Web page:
Why FELA Matters to Younger Railroad Workers
You didn’t grow up hearing about FELA. It’s not taught in schools and most of the general public doesn’t even know it exists. But as a railroad employee, it is a law that you will want to know and understand.
FELA is your own special compensation law. It gives you rights and protections that virtually no other employment sector has. It can potentially provide you with recoveries for injuries at better 10 to one compared to typical state workers’ compensation laws. Passed in 1908, FELA is as relevant today as it was then.
Railroad work remains one of the most dangerous occupations today. Employees risk serious injury or death working around heavy moving equipment in all types of weather, day or night. Relying on your employer to furnish and maintain reasonably safe working conditions is no guarantee against injury, as each year railroad accidents seriously hurt or take the life of workers.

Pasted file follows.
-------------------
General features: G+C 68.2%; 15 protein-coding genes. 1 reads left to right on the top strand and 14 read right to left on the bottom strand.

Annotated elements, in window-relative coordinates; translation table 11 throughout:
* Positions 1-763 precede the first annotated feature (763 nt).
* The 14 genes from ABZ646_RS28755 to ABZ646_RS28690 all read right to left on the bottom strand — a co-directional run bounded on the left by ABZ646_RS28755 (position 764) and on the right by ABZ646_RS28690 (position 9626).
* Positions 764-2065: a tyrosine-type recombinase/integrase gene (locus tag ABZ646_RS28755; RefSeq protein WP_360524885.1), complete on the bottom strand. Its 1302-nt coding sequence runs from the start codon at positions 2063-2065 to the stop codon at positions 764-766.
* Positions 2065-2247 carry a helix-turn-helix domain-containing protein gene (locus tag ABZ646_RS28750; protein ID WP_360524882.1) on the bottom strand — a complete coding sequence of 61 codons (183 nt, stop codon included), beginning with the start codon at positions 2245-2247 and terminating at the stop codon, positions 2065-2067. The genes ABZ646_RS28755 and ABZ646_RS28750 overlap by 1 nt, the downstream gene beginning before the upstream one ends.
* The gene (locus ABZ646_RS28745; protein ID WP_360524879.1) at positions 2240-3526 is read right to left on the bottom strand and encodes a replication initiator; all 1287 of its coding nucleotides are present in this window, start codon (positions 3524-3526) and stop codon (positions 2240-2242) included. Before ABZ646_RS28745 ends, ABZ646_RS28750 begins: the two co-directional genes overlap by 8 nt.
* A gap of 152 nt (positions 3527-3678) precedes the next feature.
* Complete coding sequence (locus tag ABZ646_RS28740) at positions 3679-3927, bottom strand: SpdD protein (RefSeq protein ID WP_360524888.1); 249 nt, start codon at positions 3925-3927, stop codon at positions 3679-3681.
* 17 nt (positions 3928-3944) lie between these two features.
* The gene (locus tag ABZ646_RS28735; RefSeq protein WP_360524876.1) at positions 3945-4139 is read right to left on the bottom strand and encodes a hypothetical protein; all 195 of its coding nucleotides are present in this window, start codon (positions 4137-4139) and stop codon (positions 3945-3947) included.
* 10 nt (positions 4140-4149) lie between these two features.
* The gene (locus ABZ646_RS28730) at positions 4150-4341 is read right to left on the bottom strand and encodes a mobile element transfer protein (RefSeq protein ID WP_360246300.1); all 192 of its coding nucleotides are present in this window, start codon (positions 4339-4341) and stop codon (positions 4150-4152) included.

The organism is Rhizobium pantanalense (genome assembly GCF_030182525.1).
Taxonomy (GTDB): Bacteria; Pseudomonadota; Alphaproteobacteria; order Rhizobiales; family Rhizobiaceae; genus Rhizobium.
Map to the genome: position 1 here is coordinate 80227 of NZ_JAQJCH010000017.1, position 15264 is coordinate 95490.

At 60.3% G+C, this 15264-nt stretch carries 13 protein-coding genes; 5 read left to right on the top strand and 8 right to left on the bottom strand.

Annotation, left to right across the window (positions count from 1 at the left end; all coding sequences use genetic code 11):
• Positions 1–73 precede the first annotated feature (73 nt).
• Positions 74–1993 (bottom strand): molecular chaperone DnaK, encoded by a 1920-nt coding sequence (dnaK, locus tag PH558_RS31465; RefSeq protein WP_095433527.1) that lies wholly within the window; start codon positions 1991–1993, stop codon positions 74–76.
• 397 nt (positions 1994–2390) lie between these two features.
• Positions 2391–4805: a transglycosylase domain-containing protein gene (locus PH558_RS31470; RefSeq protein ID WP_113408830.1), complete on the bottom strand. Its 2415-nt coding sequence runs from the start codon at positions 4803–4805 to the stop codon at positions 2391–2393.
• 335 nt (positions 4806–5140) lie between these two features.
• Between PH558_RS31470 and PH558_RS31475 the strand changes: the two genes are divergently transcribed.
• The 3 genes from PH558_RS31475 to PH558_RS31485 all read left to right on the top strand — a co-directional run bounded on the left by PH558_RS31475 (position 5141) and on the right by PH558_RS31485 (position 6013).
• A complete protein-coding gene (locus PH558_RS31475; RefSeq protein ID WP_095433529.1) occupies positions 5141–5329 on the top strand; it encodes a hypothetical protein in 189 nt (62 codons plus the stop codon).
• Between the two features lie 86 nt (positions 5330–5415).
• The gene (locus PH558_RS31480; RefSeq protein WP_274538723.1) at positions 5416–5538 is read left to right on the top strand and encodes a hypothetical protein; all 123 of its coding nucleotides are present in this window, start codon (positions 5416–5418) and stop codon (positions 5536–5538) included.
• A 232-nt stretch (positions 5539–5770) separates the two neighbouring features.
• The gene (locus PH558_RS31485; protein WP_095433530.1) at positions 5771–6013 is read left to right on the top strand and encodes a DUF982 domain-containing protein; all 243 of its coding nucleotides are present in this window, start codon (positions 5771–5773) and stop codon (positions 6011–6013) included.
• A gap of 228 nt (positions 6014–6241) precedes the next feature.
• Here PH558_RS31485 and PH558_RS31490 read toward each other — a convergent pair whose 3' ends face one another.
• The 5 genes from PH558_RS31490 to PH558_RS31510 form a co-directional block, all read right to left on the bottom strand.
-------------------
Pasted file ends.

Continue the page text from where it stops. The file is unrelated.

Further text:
Congress enacted FELA to acknowledge these risks. As the U.S. Supreme Court said, “…[FELA] is a response to the special needs of railroad workers who are daily exposed to the risks inherent in railroad work and are helpless to provide adequately for their own safety.”
No law can keep you safe, return physical health or bring back a loved one. And no law can ease that pain, either. But FELA is there to make the railroad a safer place to work and to ensure workers the right to pursue compensation in the event of death or injury This unique law has protected railroad workers and their families for over a hundred years, and today stands as the best worker safety and compensation law in the United States.